Mount Union to Add Doctor of Physical Therapy

August 19, 2013

ALLIANCE, Ohio — The University of Mount Union Board of Trustees and faculty have approved the addition of a Doctor of Physical Therapy (DPT) to the institution’s degree offerings. (PLEASE NOTE THAT THE SCHEDULE FOR THE LAUNCH OF THE PROGRAM HAS CHANGED SINCE THIS INITIAL ANNOUNCEMENT WAS MADE. ADDITIONAL INFORMATION IS AVAILABLE ON THE DPT WEBSITE). The University plans to launch the program in fall 2015, pending the appropriate external approvals.

The proposed three-year program stems from Mount Union’s strategic initiative to build a curriculum for the future, with a particular focus on health-related programs. The program will prepare students to become physical therapists to serve in any areas of the discipline. After researching the medical community’s needs, Mount Union’s program will be distinctive in the area of sport physical therapy and have unique clinical opportunities for students in athletics and fitness. The DPT program also meets the five criteria the University has established for new programs – it is mission compatible, draws sufficient student interest, provides significant career opportunities for graduates, enhances or maintains the current academic profile of the student body and is fiscally responsible.

“The Doctor of Physical Therapy program supports our mission to prepare students for fulfilling lives, meaningful work and responsible citizenship,” said Dr. Richard F. Giese, president of the University. “The employment outlook for physical therapists appears to be excellent and we are confident that our DPT graduates will be prepared for successful careers in the field upon completion of the program.”

The U.S. Bureau of Labor Statistics predicts that job growth in physical therapy will exceed 30% in the next 10 years, making it the 26th fastest growing occupation. More than 56,000 new physical therapy jobs are expected within the next 10 years. Physical therapy is also listed among the Buckeye Top Fifty: 2008-2018 among Ohio’s high wage occupations in demand.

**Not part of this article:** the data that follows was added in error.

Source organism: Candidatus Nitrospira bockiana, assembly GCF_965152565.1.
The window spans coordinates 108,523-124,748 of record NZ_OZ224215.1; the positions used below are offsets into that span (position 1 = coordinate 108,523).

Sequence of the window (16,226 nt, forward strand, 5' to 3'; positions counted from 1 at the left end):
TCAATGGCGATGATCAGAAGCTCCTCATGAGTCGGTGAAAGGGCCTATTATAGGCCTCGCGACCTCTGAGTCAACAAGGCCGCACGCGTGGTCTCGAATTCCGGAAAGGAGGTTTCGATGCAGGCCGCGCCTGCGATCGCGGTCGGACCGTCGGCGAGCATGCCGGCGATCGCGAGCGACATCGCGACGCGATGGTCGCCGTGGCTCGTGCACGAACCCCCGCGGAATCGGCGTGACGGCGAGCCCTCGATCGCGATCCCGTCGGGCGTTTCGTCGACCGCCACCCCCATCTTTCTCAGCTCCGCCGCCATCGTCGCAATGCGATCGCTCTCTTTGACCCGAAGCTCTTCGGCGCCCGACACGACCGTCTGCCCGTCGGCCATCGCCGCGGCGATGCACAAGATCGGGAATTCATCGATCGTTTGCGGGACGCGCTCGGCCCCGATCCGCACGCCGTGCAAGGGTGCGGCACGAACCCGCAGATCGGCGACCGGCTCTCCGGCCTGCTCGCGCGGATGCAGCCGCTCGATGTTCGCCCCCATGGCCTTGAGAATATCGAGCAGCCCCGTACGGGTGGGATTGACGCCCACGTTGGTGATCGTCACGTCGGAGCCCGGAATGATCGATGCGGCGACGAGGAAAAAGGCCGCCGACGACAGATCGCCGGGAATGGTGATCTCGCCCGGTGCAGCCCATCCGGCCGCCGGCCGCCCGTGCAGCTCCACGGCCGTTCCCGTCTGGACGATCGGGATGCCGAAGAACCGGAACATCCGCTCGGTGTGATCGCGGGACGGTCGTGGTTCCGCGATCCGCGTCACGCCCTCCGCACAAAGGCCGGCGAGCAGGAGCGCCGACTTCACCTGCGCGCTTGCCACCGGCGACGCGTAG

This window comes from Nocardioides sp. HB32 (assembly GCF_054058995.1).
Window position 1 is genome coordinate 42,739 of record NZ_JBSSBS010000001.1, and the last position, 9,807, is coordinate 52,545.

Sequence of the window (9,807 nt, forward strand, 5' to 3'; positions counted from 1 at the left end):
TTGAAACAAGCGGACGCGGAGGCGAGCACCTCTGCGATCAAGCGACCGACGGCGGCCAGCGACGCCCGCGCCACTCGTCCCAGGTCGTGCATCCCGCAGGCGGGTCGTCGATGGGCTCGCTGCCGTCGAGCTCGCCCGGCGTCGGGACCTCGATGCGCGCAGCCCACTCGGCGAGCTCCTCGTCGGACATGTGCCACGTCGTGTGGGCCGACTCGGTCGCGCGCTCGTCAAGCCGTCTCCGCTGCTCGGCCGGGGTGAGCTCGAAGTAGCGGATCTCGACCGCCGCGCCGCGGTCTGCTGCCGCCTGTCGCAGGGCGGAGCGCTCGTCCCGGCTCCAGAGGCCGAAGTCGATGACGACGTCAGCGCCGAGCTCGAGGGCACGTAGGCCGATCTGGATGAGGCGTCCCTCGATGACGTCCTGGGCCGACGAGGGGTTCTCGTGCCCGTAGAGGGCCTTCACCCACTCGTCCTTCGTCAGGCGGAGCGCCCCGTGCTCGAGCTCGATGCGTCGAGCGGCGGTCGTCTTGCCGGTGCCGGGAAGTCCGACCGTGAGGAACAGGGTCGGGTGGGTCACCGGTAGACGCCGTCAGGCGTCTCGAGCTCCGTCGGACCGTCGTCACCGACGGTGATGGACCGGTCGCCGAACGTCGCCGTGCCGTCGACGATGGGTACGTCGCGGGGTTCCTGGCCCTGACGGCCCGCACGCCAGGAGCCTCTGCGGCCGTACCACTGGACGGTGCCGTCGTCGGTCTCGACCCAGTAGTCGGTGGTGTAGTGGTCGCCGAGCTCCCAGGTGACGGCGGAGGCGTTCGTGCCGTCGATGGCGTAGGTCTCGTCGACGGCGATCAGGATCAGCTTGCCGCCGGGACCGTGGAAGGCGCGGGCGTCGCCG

Numerous studies and reports have indicated that physical therapy is a growing profession and that the need for physical therapists is likely to continue for the foreseeable future.

“There is clearly going to be a demand for physical therapists nationwide and jobs in the field have proven desirable for graduates,” said Giese. “In fact, CNNMoney recently ranked physical therapy fourth on its list of best jobs in America.”

The proposed program will build on the strengths of Mount Union’s tradition in liberal arts and sciences and will complement the institution’s growing number of healthcare-related programs, including the successful graduate program in physician assistant studies that was launched in 2009 and the Bachelor of Science in Nursing program, which will begin this fall. Mount Union also has strong working relationships with Alliance Community Hospital, Cleveland Clinic, the SPIRE Institute and others, which provide valuable clinical and medical education opportunities for Mount Union students.

“Area clinics and the medical community are supportive of the DPT program and we are working to seek their assistance with the development of the program,” said Dr. Patricia Draves, vice president for academic affairs and dean of the University. “DPT students will have opportunities to work with numerous area physical therapists and healthcare providers as part of the DPT curriculum.”

The program is searching for a founding director and will be presented to the Ohio Board of Regents, Higher Learning Commission and the Commission on Accreditation in Physical Therapy Education.

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